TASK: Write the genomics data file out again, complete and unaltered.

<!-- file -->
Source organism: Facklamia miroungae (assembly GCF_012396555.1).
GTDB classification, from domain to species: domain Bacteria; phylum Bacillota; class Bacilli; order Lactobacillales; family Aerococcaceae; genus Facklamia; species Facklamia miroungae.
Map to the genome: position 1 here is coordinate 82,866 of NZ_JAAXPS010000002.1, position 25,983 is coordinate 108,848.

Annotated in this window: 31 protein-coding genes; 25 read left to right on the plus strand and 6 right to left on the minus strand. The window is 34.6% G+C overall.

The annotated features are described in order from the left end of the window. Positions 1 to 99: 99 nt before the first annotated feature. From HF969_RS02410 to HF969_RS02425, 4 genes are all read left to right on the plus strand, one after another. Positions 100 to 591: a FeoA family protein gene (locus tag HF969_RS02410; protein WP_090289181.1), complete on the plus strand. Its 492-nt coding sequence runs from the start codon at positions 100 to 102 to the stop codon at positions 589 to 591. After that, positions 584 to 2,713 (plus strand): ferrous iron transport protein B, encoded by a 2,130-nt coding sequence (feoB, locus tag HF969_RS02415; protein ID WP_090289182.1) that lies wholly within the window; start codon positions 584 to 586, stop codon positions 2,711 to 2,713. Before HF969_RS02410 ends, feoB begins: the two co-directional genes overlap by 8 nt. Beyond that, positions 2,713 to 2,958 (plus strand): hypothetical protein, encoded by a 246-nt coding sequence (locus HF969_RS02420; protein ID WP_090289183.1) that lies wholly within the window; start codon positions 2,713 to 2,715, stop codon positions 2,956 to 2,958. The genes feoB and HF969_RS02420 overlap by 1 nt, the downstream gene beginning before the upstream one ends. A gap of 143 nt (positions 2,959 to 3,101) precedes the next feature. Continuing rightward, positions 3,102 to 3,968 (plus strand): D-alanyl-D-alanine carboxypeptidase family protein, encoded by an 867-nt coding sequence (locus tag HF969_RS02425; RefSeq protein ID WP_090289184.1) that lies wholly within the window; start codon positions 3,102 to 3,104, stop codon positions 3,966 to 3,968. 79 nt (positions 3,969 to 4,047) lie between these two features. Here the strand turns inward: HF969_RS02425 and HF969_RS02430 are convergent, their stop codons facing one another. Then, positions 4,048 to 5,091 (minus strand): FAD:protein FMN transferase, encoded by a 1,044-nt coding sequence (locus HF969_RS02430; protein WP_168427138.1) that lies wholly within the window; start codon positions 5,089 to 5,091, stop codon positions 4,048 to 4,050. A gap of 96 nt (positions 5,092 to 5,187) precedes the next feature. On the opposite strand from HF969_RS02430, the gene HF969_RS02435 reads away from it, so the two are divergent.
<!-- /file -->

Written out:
Source organism: Facklamia miroungae (assembly GCF_012396555.1).
GTDB classification, from domain to species: domain Bacteria; phylum Bacillota; class Bacilli; order Lactobacillales; family Aerococcaceae; genus Facklamia; species Facklamia miroungae.
Map to the genome: position 1 here is coordinate 82,866 of NZ_JAAXPS010000002.1, position 25,983 is coordinate 108,848.

Annotated in this window: 31 protein-coding genes; 25 read left to right on the plus strand and 6 right to left on the minus strand. The window is 34.6% G+C overall.

The annotated features are described in order from the left end of the window. Positions 1 to 99: 99 nt before the first annotated feature. From HF969_RS02410 to HF969_RS02425, 4 genes are all read left to right on the plus strand, one after another. Positions 100 to 591: a FeoA family protein gene (locus tag HF969_RS02410; protein WP_090289181.1), complete on the plus strand. Its 492-nt coding sequence runs from the start codon at positions 100 to 102 to the stop codon at positions 589 to 591. After that, positions 584 to 2,713 (plus strand): ferrous iron transport protein B, encoded by a 2,130-nt coding sequence (feoB, locus tag HF969_RS02415; protein ID WP_090289182.1) that lies wholly within the window; start codon positions 584 to 586, stop codon positions 2,711 to 2,713. Before HF969_RS02410 ends, feoB begins: the two co-directional genes overlap by 8 nt. Beyond that, positions 2,713 to 2,958 (plus strand): hypothetical protein, encoded by a 246-nt coding sequence (locus HF969_RS02420; protein ID WP_090289183.1) that lies wholly within the window; start codon positions 2,713 to 2,715, stop codon positions 2,956 to 2,958. The genes feoB and HF969_RS02420 overlap by 1 nt, the downstream gene beginning before the upstream one ends. A gap of 143 nt (positions 2,959 to 3,101) precedes the next feature. Continuing rightward, positions 3,102 to 3,968 (plus strand): D-alanyl-D-alanine carboxypeptidase family protein, encoded by an 867-nt coding sequence (locus tag HF969_RS02425; RefSeq protein ID WP_090289184.1) that lies wholly within the window; start codon positions 3,102 to 3,104, stop codon positions 3,966 to 3,968. 79 nt (positions 3,969 to 4,047) lie between these two features. Here the strand turns inward: HF969_RS02425 and HF969_RS02430 are convergent, their stop codons facing one another. Then, positions 4,048 to 5,091 (minus strand): FAD:protein FMN transferase, encoded by a 1,044-nt coding sequence (locus HF969_RS02430; protein WP_168427138.1) that lies wholly within the window; start codon positions 5,089 to 5,091, stop codon positions 4,048 to 4,050. A gap of 96 nt (positions 5,092 to 5,187) precedes the next feature. On the opposite strand from HF969_RS02430, the gene HF969_RS02435 reads away from it, so the two are divergent.